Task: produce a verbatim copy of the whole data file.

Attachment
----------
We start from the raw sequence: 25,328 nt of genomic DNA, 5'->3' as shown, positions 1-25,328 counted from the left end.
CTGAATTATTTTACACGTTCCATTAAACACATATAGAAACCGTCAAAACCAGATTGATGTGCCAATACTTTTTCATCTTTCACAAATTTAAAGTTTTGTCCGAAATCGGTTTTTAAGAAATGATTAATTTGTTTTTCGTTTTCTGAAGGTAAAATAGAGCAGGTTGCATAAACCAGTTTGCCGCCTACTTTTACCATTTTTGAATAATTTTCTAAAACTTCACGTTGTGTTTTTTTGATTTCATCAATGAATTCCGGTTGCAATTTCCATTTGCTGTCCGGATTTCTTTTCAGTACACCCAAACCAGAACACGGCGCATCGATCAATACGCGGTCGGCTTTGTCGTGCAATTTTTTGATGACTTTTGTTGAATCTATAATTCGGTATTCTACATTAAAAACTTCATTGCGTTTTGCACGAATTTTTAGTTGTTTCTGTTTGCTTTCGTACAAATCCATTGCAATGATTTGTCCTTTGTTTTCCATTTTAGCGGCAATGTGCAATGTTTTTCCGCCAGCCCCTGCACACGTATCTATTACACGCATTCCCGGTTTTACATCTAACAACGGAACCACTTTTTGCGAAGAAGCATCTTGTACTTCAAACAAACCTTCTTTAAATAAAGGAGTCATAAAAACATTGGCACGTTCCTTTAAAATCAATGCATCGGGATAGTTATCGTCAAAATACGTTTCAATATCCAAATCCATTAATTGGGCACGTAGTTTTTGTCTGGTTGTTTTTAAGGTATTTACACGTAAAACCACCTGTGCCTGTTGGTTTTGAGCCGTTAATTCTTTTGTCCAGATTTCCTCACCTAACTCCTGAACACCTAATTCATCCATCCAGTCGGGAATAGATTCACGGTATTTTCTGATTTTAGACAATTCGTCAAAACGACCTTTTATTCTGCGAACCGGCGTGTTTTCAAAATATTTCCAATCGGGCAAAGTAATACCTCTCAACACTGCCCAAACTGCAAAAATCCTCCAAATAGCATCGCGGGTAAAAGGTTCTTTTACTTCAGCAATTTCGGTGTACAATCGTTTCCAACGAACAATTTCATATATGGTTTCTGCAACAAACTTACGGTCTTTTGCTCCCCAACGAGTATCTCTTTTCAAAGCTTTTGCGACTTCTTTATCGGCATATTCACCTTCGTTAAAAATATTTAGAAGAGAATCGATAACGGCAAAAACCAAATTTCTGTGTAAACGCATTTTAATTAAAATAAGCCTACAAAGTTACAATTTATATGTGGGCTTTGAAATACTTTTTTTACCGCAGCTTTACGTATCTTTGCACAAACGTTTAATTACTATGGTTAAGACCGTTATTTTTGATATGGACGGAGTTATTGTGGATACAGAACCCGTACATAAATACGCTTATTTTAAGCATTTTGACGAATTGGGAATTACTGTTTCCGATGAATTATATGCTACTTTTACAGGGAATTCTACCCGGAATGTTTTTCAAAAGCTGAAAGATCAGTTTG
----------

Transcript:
We start from the raw sequence: 25,328 nt of genomic DNA, 5'->3' as shown, positions 1-25,328 counted from the left end.
CTGAATTATTTTACACGTTCCATTAAACACATATAGAAACCGTCAAAACCAGATTGATGTGCCAATACTTTTTCATCTTTCACAAATTTAAAGTTTTGTCCGAAATCGGTTTTTAAGAAATGATTAATTTGTTTTTCGTTTTCTGAAGGTAAAATAGAGCAGGTTGCATAAACCAGTTTGCCGCCTACTTTTACCATTTTTGAATAATTTTCTAAAACTTCACGTTGTGTTTTTTTGATTTCATCAATGAATTCCGGTTGCAATTTCCATTTGCTGTCCGGATTTCTTTTCAGTACACCCAAACCAGAACACGGCGCATCGATCAATACGCGGTCGGCTTTGTCGTGCAATTTTTTGATGACTTTTGTTGAATCTATAATTCGGTATTCTACATTAAAAACTTCATTGCGTTTTGCACGAATTTTTAGTTGTTTCTGTTTGCTTTCGTACAAATCCATTGCAATGATTTGTCCTTTGTTTTCCATTTTAGCGGCAATGTGCAATGTTTTTCCGCCAGCCCCTGCACACGTATCTATTACACGCATTCCCGGTTTTACATCTAACAACGGAACCACTTTTTGCGAAGAAGCATCTTGTACTTCAAACAAACCTTCTTTAAATAAAGGAGTCATAAAAACATTGGCACGTTCCTTTAAAATCAATGCATCGGGATAGTTATCGTCAAAATACGTTTCAATATCCAAATCCATTAATTGGGCACGTAGTTTTTGTCTGGTTGTTTTTAAGGTATTTACACGTAAAACCACCTGTGCCTGTTGGTTTTGAGCCGTTAATTCTTTTGTCCAGATTTCCTCACCTAACTCCTGAACACCTAATTCATCCATCCAGTCGGGAATAGATTCACGGTATTTTCTGATTTTAGACAATTCGTCAAAACGACCTTTTATTCTGCGAACCGGCGTGTTTTCAAAATATTTCCAATCGGGCAAAGTAATACCTCTCAACACTGCCCAAACTGCAAAAATCCTCCAAATAGCATCGCGGGTAAAAGGTTCTTTTACTTCAGCAATTTCGGTGTACAATCGTTTCCAACGAACAATTTCATATATGGTTTCTGCAACAAACTTACGGTCTTTTGCTCCCCAACGAGTATCTCTTTTCAAAGCTTTTGCGACTTCTTTATCGGCATATTCACCTTCGTTAAAAATATTTAGAAGAGAATCGATAACGGCAAAAACCAAATTTCTGTGTAAACGCATTTTAATTAAAATAAGCCTACAAAGTTACAATTTATATGTGGGCTTTGAAATACTTTTTTTACCGCAGCTTTACGTATCTTTGCACAAACGTTTAATTACTATGGTTAAGACCGTTATTTTTGATATGGACGGAGTTATTGTGGATACAGAACCCGTACATAAATACGCTTATTTTAAGCATTTTGACGAATTGGGAATTACTGTTTCCGATGAATTATATGCTACTTTTACAGGGAATTCTACCCGGAATGTTTTTCAAAAGCTGAAAGATCAGTTTG